You are attracting the largest number of leads at the very top of the funnel. Here, prospective customers have determined what they need and are in search of a solution. They enter your sales funnel because your brand has reached them through your marketing efforts, and what you offer may meet their future needs. During this “awareness” stage, it’s useful to know that 81% of prospects begin their buying journey with a simple internet search. Coming up with a digital marketing strategy for these potential buyers lets you provide information about your company that speaks to their personal or professional needs. 

Sales Funnel

Interest generates opportunities

In the second stage of the sales funnel, inevitably some prospects have turned to other sources to fulfill their buying needs. But there is still volume here that remains interested in what you have to offer. An easy way to think about this stage is that prospects are interested in opting-in to your content. For instance, they may have filled out a form to request more information. Or they may search your site for whitepapers, buyer’s guides, blog posts, or similar informative content. Here, your prospective customers are actively looking for information that helps make the buying process easier. If you can provide them with the information they need, they’re likely to keep moving down the funnel.

Decisions lead to quotes and proposals

By now, the prospect trusts you. They have moved far enough through the sales funnel to make a tentative decision and ask for quotes or proposals. The idea here is to offer them brand-specific content that gives them confidence in your company. If your content is well-prepared, hopefully it will motivate them to act!

Action creates new customers

The final stage of the sales funnel is “action.” The prospect makes up their mind and makes a buying decision. If they decide to buy, they become a new customer and your relationship with them evolves. They may become a repeat buyer with a strong lifetime value! But, keep in mind that the “action” stage is never guaranteed. Even if the prospect seems to have made a final decision, you must put the work in to make sure the prospect doesn’t back out or second-guess your company at the last moment.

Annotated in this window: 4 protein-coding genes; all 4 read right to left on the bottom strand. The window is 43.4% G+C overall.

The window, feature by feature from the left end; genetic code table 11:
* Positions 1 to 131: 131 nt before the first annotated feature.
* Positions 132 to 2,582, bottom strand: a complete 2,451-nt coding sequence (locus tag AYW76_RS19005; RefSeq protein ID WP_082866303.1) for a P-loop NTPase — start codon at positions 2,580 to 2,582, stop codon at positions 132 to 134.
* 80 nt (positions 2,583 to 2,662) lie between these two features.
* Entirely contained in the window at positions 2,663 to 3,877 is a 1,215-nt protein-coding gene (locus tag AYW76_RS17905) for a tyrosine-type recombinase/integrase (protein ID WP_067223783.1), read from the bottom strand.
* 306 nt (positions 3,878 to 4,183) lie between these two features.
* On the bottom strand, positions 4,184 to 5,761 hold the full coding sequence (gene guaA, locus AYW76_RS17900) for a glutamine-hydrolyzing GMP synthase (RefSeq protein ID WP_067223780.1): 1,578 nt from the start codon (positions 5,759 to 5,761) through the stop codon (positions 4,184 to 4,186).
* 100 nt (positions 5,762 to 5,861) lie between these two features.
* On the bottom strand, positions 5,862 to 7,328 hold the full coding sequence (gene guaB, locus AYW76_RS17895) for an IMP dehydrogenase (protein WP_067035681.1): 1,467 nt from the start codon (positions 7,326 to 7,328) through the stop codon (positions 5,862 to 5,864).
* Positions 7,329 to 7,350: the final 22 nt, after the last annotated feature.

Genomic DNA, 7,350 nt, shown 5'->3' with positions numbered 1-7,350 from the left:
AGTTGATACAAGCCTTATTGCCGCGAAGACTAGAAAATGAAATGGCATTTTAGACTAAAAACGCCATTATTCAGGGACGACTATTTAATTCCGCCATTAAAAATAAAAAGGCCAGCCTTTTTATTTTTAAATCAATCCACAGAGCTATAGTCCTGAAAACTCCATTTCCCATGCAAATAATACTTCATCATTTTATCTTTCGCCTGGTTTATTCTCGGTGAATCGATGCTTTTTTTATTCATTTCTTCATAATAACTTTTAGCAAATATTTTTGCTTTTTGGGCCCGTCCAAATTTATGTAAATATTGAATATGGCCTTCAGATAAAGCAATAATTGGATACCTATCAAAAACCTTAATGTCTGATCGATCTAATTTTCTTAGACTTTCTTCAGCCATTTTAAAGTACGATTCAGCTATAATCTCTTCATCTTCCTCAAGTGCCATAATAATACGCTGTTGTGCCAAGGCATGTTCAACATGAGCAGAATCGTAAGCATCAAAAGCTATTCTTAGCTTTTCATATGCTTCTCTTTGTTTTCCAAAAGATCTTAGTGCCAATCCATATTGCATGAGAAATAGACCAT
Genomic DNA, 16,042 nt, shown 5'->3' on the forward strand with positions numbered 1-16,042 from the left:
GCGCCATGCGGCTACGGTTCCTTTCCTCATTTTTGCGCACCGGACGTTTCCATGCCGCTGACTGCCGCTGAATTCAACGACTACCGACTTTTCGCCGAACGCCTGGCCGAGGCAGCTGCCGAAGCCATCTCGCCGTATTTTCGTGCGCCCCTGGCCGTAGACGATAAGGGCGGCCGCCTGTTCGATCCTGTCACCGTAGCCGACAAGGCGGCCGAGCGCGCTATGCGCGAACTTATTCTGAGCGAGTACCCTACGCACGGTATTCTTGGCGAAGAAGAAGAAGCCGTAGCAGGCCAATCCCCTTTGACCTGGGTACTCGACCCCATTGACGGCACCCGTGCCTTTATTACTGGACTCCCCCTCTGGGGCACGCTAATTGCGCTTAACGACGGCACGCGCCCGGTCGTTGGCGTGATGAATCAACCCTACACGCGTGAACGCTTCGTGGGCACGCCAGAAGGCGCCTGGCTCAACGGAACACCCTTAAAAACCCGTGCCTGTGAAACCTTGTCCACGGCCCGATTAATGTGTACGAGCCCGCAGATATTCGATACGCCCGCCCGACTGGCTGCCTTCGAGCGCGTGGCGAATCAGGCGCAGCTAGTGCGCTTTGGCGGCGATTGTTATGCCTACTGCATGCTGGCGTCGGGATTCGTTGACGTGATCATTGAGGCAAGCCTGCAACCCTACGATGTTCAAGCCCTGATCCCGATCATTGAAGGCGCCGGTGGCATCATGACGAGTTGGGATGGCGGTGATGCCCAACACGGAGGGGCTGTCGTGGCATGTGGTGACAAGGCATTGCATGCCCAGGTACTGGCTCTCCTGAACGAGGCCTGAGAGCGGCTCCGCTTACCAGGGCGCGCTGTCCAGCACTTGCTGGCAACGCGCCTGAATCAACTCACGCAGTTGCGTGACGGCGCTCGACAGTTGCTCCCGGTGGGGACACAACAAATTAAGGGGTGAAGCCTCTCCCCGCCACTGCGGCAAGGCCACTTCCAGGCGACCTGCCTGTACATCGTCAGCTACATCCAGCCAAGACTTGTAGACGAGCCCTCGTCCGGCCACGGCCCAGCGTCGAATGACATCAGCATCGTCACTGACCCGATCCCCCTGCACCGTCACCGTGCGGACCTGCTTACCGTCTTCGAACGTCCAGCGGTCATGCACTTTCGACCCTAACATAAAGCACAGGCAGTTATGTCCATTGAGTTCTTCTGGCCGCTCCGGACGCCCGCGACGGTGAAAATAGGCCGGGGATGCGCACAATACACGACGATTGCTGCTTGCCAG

What marketing strategies work for each stage?

Buyers have different levels of interest in your company as they move through the sales funnel. Therefore, different marketing tactics will be needed to target their interest effectively. For instance, you wouldn’t immediately send a contract to a prospect who simply clicked on your page from a Google search! They simply aren’t ready for that kind of engagement you’re your company yet. It’s important to be methodical when creating your marketing strategy for each stage of the funnel.

Top of the Funnel

When marketing to prospects at the top of the sales funnel, you want to “cast a wide net” and demonstrate opportunity that will catch their eye. Remember that 81% of prospects start their search online. You want to provide content that stands out and provides a strong call to action on web-based platforms. For instance, during this stage, the most effective marketing methods will likely be:

  • Blog posts with catchy headlines
  • Social media updates
  • SEO strategy
  • PPC campaigns
  • Infographics
  • Video or podcast material

Middle of the Funnel

In the middle of the funnel, the prospect expresses interest and is moving toward a decision. That’s why your engagement with them should be very strategic. Focus on building a rapport with the prospect and showing them you are a company that can be relied on. Add value by helping them come to a decision. You can send them:

  • Whitepapers and e-books
  • Industry reports
  • Buyer’s guides
  • Statistics or case studies.

They will appreciate you giving them valuable material to look over, and will get in touch with you when ready.

Bottom of the Funnel

Bottom of the funnel prospects are just about ready to purchase. They know and understand your brand by now, and will soon decide to either do business with you or not. The idea is to help them get to know you better and develop a confidence in buying from you. When they reach the bottom, it’s wise to send them:

  • Client testimonials
  • FAQ pages
  • Customized presentations
  • Sales proposals
  • Live demonstrations or trial services

Remember that sales funnel is something you have to keep track of on a daily basis! Once you set up a strategy to monitor your funnel and market to each stage, next you’ll want to get statistics and results. As mentioned, a CRM is a great tool to help you track and get results from your sales funnel management.

360Connect is also here to help by giving you “best practices” for sales and marketing, and feeding you true-intent leads that will move down your sales funnel easily! Get in touch with us to find out more, or take a look at your potential R.O.I. with our program.